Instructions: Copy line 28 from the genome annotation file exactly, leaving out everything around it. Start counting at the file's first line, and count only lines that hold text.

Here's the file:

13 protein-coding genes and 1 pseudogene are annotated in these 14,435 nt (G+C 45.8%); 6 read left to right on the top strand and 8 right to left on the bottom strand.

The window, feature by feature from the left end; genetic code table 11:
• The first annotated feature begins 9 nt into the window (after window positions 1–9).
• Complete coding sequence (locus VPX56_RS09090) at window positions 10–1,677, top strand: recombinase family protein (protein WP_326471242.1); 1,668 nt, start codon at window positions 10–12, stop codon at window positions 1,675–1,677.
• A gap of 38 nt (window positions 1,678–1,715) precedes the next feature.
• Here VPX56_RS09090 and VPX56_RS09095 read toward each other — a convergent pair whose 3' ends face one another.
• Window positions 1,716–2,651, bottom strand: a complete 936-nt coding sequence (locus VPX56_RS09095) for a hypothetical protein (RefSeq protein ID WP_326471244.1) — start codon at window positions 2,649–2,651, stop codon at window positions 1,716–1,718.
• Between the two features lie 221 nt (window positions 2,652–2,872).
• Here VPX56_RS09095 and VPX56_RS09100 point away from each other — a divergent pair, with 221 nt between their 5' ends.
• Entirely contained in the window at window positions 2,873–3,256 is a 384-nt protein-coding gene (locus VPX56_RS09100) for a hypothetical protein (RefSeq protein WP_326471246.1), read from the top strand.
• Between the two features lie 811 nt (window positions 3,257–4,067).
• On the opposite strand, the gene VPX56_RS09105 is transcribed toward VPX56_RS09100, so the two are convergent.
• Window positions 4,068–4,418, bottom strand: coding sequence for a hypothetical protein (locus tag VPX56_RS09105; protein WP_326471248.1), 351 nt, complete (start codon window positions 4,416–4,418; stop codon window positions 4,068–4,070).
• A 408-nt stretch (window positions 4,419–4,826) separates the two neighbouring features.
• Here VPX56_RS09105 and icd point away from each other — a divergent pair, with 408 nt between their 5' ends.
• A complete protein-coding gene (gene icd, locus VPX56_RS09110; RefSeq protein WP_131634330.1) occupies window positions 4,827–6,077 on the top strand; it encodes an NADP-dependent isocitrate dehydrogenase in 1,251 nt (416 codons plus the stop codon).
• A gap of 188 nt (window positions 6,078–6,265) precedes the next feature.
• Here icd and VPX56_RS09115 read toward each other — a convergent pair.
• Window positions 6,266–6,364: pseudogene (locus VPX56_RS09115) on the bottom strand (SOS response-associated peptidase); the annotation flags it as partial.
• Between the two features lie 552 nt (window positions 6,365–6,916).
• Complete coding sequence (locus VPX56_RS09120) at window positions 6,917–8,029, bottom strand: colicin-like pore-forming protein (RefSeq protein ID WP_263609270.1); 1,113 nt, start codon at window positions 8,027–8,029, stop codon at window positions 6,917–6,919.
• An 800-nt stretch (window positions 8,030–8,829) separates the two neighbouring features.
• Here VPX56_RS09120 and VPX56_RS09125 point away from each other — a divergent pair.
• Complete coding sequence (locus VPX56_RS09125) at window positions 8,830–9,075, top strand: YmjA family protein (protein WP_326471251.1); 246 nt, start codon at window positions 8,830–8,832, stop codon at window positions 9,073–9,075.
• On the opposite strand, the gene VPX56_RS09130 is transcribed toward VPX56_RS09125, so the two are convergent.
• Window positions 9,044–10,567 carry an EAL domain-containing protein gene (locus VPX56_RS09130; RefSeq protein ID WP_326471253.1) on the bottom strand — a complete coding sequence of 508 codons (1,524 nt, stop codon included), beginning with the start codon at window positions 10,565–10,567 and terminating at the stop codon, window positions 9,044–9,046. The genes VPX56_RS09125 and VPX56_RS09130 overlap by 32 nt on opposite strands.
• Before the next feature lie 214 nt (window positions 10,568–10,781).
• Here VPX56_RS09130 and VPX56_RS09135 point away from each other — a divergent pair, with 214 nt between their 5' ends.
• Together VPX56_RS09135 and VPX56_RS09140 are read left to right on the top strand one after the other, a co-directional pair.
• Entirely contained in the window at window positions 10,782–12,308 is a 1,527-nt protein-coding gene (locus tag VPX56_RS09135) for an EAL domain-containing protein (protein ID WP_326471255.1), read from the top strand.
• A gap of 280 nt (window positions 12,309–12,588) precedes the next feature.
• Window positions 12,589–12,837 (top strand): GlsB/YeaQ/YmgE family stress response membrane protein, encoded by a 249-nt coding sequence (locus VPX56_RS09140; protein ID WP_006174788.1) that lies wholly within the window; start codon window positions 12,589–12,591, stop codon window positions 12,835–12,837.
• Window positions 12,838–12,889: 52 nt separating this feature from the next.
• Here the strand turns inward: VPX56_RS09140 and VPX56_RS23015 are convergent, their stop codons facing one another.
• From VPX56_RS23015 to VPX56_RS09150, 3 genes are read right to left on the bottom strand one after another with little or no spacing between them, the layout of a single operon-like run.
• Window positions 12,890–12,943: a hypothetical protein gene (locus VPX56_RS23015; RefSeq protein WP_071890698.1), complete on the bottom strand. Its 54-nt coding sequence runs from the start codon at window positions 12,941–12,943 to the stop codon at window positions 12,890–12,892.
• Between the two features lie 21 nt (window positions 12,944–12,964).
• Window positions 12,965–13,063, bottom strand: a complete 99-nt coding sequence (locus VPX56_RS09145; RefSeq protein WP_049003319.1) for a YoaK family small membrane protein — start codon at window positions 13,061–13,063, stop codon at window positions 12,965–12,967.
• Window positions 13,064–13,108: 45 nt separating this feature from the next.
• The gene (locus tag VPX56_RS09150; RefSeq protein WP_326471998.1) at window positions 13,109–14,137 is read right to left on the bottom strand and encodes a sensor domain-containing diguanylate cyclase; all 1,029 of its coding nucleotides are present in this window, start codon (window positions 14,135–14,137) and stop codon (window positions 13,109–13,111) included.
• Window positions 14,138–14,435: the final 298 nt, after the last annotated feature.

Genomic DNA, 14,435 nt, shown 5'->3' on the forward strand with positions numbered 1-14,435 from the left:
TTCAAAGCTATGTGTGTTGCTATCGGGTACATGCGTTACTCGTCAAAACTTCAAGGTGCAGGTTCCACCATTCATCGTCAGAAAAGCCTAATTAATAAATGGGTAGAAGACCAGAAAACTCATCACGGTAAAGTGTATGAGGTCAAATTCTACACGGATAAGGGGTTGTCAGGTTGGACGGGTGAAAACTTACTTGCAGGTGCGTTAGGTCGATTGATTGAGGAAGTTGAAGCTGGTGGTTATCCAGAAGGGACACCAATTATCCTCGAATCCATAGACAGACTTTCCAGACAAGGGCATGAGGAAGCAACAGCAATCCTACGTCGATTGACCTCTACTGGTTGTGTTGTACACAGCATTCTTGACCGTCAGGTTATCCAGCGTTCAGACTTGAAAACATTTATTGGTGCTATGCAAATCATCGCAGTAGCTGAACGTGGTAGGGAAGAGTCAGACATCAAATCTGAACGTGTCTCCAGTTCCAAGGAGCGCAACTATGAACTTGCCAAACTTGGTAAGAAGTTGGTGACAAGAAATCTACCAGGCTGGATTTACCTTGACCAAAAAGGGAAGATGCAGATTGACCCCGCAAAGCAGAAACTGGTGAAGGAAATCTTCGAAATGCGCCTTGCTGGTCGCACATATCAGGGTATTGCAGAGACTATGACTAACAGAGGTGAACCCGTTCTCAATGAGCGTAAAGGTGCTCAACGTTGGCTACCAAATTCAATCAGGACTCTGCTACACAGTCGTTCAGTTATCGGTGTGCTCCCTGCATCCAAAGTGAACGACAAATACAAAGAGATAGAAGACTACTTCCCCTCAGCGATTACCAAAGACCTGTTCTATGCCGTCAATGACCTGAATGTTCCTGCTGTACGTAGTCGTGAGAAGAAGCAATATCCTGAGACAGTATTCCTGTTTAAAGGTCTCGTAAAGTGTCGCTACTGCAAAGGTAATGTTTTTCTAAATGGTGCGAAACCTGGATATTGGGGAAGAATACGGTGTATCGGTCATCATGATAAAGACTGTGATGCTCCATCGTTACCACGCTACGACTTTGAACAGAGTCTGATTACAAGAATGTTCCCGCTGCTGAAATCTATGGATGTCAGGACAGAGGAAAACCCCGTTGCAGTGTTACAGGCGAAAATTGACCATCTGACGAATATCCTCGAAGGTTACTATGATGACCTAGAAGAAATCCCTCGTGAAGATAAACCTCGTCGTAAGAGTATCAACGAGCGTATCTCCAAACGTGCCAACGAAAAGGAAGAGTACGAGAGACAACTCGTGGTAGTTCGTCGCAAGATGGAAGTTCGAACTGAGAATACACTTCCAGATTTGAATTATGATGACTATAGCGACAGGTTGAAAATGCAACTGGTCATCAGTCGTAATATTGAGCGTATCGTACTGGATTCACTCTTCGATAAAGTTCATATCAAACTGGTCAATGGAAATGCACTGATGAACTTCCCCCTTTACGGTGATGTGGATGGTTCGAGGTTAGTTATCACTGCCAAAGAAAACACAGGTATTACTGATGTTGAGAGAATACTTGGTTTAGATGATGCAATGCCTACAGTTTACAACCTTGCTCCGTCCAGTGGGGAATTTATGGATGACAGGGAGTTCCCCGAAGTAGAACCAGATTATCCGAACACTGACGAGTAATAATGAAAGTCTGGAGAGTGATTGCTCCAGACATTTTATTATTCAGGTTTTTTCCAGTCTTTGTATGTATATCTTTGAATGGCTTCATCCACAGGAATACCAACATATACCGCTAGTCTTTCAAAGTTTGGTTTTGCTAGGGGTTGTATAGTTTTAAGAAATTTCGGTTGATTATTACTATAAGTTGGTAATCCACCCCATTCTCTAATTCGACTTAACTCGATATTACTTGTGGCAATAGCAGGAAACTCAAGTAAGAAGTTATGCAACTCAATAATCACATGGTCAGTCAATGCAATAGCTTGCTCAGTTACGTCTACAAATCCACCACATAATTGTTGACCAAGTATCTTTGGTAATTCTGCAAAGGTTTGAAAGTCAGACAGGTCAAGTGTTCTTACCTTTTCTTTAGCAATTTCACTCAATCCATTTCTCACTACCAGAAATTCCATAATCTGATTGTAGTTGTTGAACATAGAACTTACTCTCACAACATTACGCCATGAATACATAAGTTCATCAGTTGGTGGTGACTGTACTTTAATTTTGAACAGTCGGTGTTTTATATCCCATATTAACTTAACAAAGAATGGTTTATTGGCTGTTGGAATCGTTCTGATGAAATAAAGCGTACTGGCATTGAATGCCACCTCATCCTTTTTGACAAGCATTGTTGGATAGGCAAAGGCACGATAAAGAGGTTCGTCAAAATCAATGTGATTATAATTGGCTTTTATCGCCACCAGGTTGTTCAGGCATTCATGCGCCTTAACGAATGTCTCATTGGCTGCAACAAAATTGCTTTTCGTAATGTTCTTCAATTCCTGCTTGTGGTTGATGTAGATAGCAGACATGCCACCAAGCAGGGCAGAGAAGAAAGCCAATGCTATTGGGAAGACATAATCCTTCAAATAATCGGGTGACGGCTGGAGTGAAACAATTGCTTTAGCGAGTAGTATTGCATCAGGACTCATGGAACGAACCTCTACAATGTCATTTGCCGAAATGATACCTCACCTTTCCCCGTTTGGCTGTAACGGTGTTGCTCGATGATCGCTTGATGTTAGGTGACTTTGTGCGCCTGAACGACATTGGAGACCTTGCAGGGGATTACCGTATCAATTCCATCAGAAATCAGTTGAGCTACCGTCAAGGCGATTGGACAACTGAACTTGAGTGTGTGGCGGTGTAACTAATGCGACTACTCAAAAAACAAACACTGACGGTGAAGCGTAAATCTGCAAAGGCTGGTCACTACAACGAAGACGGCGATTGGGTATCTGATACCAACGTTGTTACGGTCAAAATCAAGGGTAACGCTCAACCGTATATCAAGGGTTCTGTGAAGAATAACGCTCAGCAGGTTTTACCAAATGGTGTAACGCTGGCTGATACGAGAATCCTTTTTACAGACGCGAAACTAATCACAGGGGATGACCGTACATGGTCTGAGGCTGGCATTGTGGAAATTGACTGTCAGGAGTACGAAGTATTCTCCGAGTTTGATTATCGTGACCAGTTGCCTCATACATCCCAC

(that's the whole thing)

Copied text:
• Here VPX56_RS09130 and VPX56_RS09135 point away from each other — a divergent pair, with 214 nt between their 5' ends.